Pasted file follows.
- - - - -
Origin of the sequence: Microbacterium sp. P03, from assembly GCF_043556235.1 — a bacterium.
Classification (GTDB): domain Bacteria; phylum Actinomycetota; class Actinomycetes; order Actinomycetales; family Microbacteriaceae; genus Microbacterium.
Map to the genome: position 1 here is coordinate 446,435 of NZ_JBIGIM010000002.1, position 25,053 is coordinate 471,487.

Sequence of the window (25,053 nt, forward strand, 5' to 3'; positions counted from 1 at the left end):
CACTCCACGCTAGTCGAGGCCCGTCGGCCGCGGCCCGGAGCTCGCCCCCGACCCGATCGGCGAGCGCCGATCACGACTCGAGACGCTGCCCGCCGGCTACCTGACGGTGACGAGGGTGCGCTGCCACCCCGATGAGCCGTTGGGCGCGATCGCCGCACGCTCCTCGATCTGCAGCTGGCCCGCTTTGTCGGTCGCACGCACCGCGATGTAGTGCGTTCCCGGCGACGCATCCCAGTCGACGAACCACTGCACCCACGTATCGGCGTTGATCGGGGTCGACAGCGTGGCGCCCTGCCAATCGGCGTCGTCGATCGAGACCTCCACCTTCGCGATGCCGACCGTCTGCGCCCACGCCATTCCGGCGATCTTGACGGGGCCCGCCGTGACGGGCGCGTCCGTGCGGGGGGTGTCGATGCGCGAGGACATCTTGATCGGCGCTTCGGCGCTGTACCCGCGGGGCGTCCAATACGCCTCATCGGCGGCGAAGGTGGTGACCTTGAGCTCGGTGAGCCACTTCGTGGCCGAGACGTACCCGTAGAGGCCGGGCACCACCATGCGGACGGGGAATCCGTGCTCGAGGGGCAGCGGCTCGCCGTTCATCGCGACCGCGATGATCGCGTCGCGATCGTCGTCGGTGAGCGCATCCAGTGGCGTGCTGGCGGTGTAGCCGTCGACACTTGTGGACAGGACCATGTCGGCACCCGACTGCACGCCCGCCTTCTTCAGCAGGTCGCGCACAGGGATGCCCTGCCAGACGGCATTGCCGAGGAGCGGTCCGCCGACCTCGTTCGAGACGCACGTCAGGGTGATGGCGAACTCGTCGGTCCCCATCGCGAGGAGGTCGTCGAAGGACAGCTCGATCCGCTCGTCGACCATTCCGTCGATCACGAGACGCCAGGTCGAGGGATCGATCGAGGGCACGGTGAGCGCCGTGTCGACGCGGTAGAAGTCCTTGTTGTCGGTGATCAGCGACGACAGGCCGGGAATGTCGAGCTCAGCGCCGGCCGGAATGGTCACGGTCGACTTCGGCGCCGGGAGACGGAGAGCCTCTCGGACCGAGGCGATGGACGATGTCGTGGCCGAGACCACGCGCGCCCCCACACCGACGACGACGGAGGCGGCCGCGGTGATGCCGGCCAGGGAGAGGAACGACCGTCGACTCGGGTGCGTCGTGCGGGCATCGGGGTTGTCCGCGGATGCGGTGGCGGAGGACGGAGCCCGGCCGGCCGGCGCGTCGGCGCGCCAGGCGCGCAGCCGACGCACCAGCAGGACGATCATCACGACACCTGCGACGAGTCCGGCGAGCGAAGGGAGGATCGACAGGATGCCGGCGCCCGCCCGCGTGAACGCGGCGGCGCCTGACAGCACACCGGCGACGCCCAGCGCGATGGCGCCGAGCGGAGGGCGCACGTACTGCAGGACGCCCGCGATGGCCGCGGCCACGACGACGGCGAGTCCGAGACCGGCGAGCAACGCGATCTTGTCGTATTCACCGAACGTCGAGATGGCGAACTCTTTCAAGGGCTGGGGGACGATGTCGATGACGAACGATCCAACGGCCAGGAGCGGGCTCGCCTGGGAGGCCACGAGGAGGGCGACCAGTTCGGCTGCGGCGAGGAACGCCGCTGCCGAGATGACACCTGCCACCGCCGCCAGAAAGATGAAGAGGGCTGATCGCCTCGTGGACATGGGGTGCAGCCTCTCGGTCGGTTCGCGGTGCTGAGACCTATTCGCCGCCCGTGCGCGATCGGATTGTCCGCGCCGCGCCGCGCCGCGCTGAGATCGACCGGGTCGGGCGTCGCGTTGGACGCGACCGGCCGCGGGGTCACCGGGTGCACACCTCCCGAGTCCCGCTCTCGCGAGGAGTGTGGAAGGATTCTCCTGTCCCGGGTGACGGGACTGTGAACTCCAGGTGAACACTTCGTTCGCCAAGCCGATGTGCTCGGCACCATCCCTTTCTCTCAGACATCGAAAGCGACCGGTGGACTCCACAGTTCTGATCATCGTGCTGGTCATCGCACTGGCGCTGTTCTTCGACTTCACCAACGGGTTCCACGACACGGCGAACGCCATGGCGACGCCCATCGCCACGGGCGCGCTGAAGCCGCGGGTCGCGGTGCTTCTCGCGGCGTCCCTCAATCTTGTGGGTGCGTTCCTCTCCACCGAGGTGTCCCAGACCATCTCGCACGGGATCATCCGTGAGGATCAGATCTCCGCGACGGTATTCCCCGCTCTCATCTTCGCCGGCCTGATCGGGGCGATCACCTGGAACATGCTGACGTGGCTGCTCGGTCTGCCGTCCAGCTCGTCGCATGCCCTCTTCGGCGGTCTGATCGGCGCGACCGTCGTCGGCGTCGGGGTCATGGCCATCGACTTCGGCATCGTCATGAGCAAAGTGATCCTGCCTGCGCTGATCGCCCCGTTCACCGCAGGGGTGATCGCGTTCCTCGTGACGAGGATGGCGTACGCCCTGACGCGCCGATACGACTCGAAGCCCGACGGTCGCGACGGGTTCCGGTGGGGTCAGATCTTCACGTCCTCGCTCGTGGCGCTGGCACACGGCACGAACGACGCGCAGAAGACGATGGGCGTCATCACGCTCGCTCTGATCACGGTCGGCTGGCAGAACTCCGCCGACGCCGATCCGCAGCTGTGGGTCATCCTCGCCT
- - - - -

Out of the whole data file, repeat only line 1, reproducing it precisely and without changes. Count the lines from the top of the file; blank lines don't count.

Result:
Origin of the sequence: Microbacterium sp. P03, from assembly GCF_043556235.1 — a bacterium.